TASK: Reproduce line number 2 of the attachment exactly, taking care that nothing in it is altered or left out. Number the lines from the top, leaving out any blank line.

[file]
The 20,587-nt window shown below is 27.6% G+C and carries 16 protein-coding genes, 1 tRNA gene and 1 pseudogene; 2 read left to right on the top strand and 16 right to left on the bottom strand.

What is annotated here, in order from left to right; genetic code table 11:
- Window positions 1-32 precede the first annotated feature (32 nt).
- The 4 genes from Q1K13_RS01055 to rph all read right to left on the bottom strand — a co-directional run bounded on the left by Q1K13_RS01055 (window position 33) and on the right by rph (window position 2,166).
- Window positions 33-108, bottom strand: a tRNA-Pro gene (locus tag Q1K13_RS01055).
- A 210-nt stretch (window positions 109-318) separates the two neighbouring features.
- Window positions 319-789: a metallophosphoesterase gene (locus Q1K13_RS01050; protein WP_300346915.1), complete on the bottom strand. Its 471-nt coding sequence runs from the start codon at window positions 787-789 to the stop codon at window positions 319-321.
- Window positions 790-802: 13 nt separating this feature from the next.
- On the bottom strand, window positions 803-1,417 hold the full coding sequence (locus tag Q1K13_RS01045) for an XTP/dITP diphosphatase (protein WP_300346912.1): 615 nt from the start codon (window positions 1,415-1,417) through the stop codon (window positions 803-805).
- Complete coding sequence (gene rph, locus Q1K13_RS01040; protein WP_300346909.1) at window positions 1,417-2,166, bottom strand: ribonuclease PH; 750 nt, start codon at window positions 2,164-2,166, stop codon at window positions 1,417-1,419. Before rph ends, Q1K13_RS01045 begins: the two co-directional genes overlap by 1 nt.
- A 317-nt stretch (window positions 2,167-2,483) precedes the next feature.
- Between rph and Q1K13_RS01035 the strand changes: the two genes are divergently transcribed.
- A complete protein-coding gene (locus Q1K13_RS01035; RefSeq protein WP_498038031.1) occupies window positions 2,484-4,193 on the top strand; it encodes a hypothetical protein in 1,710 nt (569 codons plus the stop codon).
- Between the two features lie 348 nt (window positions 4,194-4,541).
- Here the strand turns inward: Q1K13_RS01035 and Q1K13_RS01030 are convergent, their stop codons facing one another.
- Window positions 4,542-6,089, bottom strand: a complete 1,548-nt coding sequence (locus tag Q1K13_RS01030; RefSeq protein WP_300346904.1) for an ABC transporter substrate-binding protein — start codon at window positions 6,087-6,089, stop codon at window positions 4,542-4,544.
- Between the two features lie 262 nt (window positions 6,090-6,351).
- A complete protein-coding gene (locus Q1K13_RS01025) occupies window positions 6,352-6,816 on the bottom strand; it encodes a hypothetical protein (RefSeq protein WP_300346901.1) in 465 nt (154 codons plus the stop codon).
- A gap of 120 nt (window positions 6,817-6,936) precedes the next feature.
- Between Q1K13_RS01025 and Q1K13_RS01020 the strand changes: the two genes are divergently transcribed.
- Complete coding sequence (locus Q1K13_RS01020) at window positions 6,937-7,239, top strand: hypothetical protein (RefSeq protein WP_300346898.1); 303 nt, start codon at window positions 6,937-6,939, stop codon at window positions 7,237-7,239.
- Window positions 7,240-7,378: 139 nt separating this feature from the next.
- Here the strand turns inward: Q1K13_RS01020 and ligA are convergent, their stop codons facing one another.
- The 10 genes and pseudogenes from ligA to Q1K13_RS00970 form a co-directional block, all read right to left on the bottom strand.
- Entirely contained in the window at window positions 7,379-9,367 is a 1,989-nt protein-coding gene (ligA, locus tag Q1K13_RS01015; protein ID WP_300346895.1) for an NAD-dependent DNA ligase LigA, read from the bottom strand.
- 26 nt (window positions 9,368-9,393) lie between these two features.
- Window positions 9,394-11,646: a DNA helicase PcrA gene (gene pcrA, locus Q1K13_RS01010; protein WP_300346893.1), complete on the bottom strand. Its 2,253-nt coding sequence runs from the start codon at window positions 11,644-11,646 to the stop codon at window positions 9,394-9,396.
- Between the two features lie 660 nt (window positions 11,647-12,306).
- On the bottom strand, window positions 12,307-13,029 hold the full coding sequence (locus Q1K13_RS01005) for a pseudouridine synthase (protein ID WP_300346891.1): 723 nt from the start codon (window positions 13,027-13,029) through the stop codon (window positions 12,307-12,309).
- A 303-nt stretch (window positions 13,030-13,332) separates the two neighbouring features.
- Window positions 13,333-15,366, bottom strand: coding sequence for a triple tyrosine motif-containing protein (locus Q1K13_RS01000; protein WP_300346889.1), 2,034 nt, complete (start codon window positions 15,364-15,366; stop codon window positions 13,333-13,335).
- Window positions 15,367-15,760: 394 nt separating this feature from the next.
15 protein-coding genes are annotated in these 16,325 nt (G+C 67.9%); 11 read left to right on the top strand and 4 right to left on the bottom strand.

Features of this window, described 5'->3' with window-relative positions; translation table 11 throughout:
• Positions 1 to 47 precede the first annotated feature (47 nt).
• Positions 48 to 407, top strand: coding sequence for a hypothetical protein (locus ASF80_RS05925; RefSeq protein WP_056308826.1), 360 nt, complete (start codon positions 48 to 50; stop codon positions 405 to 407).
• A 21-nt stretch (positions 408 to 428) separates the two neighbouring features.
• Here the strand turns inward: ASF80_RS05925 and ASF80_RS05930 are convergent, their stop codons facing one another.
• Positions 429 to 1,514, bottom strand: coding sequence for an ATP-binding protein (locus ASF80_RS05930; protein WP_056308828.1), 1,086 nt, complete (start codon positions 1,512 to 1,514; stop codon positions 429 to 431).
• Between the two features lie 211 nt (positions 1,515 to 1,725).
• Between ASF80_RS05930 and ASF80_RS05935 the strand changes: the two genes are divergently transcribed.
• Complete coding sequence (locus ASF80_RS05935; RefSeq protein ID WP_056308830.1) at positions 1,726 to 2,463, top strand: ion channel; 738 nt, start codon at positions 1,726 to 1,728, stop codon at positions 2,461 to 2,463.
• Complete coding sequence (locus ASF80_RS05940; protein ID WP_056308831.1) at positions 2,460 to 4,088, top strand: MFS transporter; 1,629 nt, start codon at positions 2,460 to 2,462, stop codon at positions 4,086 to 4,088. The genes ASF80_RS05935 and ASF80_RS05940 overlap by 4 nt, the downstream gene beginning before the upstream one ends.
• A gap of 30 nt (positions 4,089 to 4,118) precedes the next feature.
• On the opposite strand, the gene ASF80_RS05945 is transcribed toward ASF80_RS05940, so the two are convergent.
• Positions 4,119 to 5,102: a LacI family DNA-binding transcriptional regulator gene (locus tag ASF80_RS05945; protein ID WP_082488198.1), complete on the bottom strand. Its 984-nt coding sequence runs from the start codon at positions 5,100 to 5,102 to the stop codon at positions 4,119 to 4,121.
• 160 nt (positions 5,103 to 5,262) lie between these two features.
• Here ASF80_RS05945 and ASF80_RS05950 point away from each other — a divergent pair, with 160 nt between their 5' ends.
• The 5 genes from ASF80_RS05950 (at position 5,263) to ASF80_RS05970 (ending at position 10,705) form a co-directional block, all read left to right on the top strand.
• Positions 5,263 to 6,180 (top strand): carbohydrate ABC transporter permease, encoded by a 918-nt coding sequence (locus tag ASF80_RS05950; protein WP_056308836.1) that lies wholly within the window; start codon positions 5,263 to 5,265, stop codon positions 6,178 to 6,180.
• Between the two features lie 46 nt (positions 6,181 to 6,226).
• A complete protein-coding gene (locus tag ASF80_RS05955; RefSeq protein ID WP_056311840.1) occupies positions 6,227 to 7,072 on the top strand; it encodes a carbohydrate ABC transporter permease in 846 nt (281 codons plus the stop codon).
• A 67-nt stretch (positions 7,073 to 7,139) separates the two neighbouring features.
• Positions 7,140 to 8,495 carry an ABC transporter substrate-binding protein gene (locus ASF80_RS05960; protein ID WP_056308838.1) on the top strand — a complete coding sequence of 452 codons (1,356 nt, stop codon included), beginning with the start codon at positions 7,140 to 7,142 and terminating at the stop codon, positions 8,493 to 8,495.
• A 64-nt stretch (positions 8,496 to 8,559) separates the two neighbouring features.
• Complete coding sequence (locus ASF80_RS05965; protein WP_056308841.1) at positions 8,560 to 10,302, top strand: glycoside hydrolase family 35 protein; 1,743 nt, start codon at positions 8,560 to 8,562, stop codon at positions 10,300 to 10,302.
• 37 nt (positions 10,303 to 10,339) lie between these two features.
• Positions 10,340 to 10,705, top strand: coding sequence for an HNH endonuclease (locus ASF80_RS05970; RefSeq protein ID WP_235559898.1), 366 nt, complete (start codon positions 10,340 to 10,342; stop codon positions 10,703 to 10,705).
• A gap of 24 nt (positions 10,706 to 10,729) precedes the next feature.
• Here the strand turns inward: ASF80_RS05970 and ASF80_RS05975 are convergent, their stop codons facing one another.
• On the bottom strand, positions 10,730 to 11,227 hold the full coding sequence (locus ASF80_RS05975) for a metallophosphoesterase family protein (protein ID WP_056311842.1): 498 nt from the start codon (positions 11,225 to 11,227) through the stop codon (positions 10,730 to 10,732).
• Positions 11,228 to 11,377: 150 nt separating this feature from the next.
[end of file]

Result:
What is annotated here, in order from left to right; genetic code table 11: